Pythagoras of the Hardwood
Using points scored and points allowed to predict team wins.
As with many things in sports analytics, it started with Bill James.
James was looking for a way to translate a baseball team’s runs scored and runs allowed into wins and losses. He noticed that the relationship could be expressed as follows:
The above could then be used to express a team’s winning percentage as a function of runs scored and runs allowed:
Because of the squared terms in the equation above, James chose to dub this the Pythagorean formula. James found that when he used this formula to predict a team’s win total given its runs scored and runs allowed, he would usually get within plus or minus four wins of the team’s actual total.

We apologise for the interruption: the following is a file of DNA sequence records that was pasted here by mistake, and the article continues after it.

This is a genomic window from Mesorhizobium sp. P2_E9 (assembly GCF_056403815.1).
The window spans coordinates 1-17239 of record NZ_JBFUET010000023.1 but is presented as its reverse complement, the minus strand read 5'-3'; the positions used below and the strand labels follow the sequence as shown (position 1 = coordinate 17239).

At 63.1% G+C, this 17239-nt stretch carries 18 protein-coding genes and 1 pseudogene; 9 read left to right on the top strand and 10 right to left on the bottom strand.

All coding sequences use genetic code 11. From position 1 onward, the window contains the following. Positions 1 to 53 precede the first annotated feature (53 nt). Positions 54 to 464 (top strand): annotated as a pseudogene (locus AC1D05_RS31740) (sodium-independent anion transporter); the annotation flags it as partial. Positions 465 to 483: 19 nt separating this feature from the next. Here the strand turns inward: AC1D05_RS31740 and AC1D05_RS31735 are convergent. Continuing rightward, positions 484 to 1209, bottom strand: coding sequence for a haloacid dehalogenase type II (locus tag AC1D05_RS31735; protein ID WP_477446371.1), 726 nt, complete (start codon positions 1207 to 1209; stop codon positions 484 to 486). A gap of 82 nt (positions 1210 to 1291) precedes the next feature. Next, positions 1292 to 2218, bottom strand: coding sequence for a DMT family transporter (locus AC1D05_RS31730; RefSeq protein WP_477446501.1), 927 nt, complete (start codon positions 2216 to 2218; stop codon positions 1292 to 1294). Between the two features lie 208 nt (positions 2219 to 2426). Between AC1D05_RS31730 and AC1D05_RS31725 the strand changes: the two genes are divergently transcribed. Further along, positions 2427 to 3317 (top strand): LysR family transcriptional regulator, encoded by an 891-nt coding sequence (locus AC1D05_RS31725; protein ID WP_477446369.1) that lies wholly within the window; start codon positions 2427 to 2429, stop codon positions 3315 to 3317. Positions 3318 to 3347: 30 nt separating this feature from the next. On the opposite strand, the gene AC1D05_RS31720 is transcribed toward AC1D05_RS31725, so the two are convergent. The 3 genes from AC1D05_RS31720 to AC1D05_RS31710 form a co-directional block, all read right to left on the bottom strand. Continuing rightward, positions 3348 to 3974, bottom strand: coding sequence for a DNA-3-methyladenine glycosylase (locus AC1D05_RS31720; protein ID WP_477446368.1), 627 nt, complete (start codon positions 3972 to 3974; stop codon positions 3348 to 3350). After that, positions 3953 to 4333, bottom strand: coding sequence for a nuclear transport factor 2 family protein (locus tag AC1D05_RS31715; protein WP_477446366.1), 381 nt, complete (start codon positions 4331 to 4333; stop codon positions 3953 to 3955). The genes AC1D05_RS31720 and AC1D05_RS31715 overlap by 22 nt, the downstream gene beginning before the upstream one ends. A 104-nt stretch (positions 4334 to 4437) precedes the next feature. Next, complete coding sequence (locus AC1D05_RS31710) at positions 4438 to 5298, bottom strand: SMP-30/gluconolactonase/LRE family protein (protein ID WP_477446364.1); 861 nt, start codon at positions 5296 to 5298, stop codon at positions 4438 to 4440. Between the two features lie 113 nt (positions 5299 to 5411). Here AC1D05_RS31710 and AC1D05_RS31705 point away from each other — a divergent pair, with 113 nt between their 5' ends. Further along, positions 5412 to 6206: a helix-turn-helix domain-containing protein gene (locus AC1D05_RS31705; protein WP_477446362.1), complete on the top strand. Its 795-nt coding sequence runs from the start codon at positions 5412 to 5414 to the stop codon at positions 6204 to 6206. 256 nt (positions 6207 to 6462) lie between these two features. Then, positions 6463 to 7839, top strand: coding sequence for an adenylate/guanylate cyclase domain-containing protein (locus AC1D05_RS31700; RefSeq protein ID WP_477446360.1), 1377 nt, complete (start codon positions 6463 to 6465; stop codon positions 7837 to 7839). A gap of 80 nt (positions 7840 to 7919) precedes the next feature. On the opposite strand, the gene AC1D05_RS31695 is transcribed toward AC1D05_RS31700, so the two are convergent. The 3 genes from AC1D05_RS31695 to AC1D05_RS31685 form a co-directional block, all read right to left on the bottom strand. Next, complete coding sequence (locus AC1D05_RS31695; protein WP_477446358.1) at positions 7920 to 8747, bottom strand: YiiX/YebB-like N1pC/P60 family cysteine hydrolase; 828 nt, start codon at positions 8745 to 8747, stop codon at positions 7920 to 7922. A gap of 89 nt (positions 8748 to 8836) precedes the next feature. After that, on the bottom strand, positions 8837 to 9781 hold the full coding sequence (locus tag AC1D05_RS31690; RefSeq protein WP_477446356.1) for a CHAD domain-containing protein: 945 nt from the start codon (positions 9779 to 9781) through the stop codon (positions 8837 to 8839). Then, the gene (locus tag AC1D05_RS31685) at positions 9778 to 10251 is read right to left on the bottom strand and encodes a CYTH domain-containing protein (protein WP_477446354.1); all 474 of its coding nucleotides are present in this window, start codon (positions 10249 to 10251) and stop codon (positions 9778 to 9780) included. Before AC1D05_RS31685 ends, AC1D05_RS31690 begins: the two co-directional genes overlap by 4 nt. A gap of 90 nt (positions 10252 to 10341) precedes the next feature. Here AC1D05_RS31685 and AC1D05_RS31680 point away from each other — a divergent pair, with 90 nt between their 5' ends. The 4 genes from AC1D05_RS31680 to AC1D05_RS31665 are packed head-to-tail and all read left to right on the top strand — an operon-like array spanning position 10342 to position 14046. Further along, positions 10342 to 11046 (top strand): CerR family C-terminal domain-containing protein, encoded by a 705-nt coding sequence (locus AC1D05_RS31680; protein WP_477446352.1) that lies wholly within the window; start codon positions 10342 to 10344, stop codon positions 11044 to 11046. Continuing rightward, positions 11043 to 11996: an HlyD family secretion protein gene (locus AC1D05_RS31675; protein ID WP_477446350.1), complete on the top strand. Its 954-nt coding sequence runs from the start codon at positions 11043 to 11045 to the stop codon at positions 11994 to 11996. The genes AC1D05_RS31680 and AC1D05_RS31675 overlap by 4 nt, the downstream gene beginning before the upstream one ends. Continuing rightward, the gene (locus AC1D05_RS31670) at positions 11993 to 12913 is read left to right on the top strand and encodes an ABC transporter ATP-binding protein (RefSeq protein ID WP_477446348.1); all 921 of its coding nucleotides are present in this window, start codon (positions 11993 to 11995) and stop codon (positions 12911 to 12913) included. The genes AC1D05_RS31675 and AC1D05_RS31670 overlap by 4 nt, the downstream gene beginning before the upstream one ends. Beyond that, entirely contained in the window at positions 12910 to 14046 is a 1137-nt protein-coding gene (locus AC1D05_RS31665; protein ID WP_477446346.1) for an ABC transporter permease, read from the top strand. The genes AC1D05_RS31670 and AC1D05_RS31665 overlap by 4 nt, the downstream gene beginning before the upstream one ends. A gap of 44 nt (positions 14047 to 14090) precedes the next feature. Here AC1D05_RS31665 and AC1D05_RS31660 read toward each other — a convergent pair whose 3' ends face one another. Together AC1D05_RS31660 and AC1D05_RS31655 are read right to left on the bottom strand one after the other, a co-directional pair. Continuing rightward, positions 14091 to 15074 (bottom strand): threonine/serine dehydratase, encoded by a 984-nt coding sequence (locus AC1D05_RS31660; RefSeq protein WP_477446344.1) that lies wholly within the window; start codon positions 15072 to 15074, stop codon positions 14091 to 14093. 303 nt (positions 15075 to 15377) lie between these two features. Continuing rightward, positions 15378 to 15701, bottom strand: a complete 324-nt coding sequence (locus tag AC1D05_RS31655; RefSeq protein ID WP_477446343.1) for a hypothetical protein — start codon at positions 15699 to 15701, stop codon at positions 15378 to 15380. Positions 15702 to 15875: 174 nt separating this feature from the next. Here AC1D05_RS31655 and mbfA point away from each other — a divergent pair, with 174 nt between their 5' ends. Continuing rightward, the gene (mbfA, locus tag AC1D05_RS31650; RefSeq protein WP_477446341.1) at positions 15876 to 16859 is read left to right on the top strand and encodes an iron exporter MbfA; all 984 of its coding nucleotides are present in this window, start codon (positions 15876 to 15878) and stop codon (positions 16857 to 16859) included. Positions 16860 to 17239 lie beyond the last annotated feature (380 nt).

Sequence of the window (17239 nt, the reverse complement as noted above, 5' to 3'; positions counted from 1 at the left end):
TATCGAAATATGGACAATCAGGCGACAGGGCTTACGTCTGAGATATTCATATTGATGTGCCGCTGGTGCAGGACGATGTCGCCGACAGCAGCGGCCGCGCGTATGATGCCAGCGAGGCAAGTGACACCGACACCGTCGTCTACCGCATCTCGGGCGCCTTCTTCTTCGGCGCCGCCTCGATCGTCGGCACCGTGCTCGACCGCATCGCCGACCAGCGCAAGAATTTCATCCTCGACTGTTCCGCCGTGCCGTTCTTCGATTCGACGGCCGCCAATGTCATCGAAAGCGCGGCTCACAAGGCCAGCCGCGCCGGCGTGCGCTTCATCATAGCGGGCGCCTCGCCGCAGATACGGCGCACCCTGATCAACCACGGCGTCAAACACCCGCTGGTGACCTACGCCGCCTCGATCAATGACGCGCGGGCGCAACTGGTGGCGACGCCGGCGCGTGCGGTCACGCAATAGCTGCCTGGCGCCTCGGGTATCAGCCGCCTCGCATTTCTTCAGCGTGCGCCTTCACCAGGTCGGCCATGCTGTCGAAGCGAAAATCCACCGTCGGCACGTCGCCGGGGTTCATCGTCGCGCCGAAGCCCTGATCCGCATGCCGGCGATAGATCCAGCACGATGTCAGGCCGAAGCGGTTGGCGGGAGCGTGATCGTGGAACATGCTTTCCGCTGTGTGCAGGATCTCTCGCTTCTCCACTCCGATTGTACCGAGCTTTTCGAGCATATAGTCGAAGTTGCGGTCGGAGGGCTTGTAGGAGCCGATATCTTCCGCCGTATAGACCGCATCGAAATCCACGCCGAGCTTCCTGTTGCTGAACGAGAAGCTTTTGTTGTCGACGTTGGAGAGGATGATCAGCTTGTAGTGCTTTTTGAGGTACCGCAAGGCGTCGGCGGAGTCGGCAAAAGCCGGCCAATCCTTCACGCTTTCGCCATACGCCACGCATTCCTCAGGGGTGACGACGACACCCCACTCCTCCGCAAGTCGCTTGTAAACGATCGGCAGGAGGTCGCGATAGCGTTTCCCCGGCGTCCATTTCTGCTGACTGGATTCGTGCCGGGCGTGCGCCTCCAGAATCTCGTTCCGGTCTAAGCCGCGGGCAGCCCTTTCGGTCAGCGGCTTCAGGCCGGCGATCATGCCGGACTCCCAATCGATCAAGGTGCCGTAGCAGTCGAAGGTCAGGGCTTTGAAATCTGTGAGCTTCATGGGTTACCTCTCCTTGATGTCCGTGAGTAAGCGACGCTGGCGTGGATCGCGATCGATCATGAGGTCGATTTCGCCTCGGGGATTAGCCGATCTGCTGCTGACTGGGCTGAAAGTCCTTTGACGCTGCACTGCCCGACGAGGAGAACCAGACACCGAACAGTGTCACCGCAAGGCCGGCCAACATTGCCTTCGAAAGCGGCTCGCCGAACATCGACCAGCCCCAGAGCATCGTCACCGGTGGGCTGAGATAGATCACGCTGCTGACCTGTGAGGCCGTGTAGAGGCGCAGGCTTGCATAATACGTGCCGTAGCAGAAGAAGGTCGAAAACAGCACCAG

As it turns out, James’ formula is actually a logit model in disguise:
Solving the expression above for winning percentage yields:
Where, in the case of baseball, the coefficient beta has a value of approximately 2.
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